Memorial for 17 sailors killed in USS Cole blast

Wednesday, October 18th 2000, 12:00 am
By: News On 6

NORFOLK, Va. (AP) _ After two joy-filled homecomings, Wednesday was a day for mourning at the USS Cole's home port.

Several thousand people _ including seven wounded sailors in wheelchairs _ packed the Norfolk Naval Station to remember 17 sailors killed in last week's terrorist bombing in Yemen.

``Today we are reminded that freedom is not free, that the price we must pay is exceedingly high,'' Chaplain Barry Black said as he opened the memorial service under slate-gray skies.

President Clinton arrived at the station accompanied by his daughter Chelsea; Gen. Hugh Shelton, chairman of the Joint Chiefs; Attorney General Janet Reno and Defense Secretary William Cohen.

Ambulances arrived just before the service and unloaded the wounded sailors _ some still hooked to IVs for pain medication.

``One told me, 'Doc, you couldn't hold me here with a chain of wild horses,''' said Capt. Martin Snyder, senior attending physician. ``For a lot of them, this is closure.''

Several in the crowd, dotted with white-uniformed sailors, wept as the men were rolled to their spot in front of the podium.

Before the service, Clinton met privately with 36 injured sailors, six of whom were on gurneys. He also visited with 85 family members of the dead and missing sailors, pausing to spend a few minutes with each family.

Some people showed up early for the service, including Jacqueline Blake, who sat in the rain in a canvas American flag jacket. Her husband, shipfitter Roy Blake, is on the carrier USS George Washington in the Persian Gulf _ part of the same group of ships that included the Cole.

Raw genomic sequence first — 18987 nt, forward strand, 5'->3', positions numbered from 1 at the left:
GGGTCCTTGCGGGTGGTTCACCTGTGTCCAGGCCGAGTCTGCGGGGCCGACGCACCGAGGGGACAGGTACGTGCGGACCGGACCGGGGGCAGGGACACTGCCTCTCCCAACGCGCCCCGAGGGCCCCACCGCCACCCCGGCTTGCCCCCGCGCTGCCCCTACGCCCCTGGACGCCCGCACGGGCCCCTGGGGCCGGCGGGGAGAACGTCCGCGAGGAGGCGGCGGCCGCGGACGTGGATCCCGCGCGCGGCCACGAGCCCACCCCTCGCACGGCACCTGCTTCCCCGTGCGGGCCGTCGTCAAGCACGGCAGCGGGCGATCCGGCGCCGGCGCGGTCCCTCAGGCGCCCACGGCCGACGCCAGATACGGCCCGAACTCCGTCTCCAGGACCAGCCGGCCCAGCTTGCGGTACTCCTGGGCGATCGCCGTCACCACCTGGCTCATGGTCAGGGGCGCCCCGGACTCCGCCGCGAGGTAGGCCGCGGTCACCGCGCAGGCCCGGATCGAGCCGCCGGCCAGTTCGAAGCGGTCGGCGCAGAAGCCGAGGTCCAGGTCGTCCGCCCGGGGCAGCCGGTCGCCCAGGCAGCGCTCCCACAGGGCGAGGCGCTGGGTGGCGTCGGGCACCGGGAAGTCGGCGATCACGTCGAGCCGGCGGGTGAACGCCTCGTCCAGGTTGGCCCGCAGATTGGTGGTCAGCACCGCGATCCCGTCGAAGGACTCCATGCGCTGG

``When you see your husband depart and go away for six months, you really take a lot for granted. ... It's the price we pay for our freedom,'' she said. ``I'm, like, numb and really sad.''

Crew members still aboard the Cole in Yemen won't be able to view the memorial on TV ``primarily because they're working hard 24 hours a day to keep the ship afloat,'' U.S. Atlantic Fleet Commander-in-Chief Adm. R.J. Natter said.

On Sunday, 33 returning sailors were given a hero's welcome at the station, with family members surrounding them as the Atlantic Fleet band played.

Wednesday's memorial service was held at Naval Station's Pier 12, one of the long stretches of steel and concrete where massive Navy aircraft carriers tie up when in port. Nearby were two of the Cole's sister ships, the destroyers USS Ross and USS McFaul, flanked by the aircraft carriers USS Enterprise and Eisenhower.

Chief Petty Officer Eric Kafka, who was among those injured, broke into tears as he described the loss of his shipmates.

``We all stayed together, fought together, played together. We weren't just a team or the Navy. We were a Cole family, out there doing what we do, going in harm's way,'' he said on NBC's ``Today'' show on Wednesday. ``Some of my family's still apart, and I very much want the rest of my family back here with us so we can get together, rebuild the Cole, go back to sea and do what we do.''